Gurdjieff’s Spiritual Goals by Lillian Mayer

Sitting here at my computer responding to and offering holiday greetings – and mulling over what words of value I can pass along from the many spiritual traditions investigated, one can easily seek out the wisdom of Gurdjieff. In his magnus opus, “Beelzebub’s Tales…”, on page 386, he lists a body of aims which summarize the spiritual goals a human being on planet Earth would benefit from incorporating into their lives. Since some are written in abstruse language to encourage making efforts to pull the nuggets of truth from their shell, when required I will add a word or two for clarity.

“The first striving: to have in their ordinary being-existence everything satisfying and really NECESSARY for their planetary body.”

“The second striving: to have a constant and unflagging instinctive need for self-perfection in the sense of BEING.”

(Being, not personality).

“The third: the conscious striving to know ever more and more concerning the laws of World-creation and World-Maintenance.”

( HPB’s primary work, The Secret Doctrine, would certainly qualify for this effort).

“The fourth: the striving from the beginning of their existence to pay for their arising and their individuality as quickly as possible, in order afterwards to be free to lighten as much as possible the Sorrow of our COMMON FATHER.”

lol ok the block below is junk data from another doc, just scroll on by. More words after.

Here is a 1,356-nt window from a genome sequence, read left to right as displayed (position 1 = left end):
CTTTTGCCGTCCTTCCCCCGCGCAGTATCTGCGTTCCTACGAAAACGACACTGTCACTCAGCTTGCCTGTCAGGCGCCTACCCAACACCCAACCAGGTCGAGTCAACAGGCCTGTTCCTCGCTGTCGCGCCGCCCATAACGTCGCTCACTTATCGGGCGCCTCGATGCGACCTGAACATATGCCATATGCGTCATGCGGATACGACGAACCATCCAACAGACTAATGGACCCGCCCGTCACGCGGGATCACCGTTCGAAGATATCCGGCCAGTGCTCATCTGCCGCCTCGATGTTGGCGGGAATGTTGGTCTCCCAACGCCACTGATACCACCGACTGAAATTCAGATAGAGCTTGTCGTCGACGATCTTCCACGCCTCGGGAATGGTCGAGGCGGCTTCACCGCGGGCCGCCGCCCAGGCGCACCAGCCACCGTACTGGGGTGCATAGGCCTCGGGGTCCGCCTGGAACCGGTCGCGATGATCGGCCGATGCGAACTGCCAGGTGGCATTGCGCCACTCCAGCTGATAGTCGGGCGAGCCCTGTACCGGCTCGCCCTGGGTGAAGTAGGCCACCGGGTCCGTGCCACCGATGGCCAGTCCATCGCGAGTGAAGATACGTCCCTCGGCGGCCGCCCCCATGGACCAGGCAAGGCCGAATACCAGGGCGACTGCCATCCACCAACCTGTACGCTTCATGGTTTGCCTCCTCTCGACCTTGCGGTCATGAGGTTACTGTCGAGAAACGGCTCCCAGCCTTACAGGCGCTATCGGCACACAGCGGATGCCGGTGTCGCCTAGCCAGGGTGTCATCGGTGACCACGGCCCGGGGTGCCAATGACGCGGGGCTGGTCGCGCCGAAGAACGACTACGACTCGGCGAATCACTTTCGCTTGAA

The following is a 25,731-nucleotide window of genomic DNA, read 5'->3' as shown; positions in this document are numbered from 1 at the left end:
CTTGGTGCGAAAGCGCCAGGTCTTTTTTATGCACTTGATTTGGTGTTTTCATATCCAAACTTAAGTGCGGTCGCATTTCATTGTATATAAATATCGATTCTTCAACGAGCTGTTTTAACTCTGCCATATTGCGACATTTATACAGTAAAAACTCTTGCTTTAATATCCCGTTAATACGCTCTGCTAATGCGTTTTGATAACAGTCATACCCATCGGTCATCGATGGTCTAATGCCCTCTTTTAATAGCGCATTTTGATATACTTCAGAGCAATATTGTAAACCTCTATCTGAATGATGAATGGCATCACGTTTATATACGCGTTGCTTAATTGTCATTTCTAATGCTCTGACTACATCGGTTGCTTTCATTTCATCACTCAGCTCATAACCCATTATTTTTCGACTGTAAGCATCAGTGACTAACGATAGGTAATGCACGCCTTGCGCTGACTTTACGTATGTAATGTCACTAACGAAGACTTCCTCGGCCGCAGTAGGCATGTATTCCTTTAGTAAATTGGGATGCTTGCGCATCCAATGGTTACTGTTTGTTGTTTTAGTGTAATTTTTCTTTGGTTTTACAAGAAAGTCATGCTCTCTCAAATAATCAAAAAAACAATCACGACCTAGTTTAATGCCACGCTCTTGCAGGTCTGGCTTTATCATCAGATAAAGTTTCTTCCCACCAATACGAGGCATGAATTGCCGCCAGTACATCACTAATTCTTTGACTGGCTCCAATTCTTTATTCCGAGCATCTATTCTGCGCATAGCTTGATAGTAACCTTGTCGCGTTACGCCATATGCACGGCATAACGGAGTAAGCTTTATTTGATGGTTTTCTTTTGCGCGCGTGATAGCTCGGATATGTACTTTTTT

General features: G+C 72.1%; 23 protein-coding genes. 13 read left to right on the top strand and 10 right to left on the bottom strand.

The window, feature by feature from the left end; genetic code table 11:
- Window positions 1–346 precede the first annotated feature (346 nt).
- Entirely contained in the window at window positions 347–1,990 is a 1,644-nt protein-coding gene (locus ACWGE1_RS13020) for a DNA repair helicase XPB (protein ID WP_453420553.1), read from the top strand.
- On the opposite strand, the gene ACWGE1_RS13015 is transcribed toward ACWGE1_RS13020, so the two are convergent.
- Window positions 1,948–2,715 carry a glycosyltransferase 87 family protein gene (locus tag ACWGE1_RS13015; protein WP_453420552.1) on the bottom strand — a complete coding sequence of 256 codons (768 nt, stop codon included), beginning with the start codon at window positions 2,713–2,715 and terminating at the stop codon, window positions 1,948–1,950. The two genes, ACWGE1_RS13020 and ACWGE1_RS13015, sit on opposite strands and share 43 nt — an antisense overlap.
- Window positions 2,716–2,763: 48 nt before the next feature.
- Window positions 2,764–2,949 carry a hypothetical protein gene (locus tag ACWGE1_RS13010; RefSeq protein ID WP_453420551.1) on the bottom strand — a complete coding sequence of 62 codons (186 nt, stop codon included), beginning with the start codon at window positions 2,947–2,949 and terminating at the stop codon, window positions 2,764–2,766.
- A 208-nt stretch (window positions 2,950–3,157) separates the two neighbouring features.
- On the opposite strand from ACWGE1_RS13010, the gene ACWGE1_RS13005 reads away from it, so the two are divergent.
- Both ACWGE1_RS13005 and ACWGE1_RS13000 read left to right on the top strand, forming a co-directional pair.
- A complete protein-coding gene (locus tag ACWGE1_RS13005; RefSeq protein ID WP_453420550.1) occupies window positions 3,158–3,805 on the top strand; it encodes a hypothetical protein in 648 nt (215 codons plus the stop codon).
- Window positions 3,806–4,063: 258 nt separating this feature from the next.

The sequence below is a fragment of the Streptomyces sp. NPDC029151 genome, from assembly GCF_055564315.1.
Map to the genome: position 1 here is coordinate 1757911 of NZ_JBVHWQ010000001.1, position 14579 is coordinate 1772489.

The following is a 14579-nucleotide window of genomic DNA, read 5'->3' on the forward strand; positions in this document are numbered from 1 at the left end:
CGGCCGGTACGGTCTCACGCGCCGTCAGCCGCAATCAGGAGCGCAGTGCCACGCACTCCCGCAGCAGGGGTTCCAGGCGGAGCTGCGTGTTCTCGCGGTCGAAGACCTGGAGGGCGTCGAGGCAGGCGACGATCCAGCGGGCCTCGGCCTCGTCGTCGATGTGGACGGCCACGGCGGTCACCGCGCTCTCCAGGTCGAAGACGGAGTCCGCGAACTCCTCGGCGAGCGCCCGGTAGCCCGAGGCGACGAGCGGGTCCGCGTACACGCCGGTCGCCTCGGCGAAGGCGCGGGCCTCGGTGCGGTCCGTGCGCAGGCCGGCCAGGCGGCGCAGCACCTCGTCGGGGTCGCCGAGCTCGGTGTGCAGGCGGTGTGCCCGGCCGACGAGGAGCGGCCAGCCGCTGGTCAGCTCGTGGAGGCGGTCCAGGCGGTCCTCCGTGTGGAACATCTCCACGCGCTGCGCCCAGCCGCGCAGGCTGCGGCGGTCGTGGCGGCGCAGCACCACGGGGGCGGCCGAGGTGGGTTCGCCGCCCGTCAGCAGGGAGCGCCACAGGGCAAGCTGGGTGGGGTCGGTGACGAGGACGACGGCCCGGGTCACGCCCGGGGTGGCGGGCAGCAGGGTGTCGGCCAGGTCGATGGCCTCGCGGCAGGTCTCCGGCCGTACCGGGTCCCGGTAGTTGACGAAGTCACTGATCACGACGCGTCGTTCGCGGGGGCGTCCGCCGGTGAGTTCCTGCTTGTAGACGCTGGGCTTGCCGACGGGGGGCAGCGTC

(This could refer to various matters such as: the quicker one can become independent, the quicker one can help their fellow/sister beings. And the concept of “Obyvatel” which in Russian means a good house-holder. This idea stems from the thought that one first needs to be successful in life, and then become a religious or spiritual being. This tradition is not unusual in India in which a man first becomes a successful businessman, supports his family and then goes out to become a Sadhu and devotes himself to the spiritual path).

“And the fifth: the striving always to assist the most rapid perfecting of other beings, both those similar to oneself and those of other forms, up to the degree of the sacred ‘Marfotai,’ that is, up to the degree of self-individuality.”

(This Concept alludes to the development of conscience and consciousness, i.e. intimates that we are responsible not only for assisting our human colleagues with regard to their spiritual evolution, but the inhabitants of the kingdoms below us as well. This would especially refer to the animal kingdom. The Sanskrit word: “Ahimsa” roughly translates to mean harmlessness, and is used by some Theosophists to explain their vegetarian diet, as well as the avoidance of using leather products. Taking this one step further, it could also be used as a very good reason (not that one needs to justify this) the importance of being considerate and caring to one’s human sisters and brothers.

May we be blessed with a bright New Year, secure a cheerful space so we can resume our gatherings and share our spiritual bounty!

Namaste, OM, Shalom,

Lillian S. Mayer

Lillian is a past President of the Miami-Deerfield Beach Thesophical Society and the current Recording Secretary.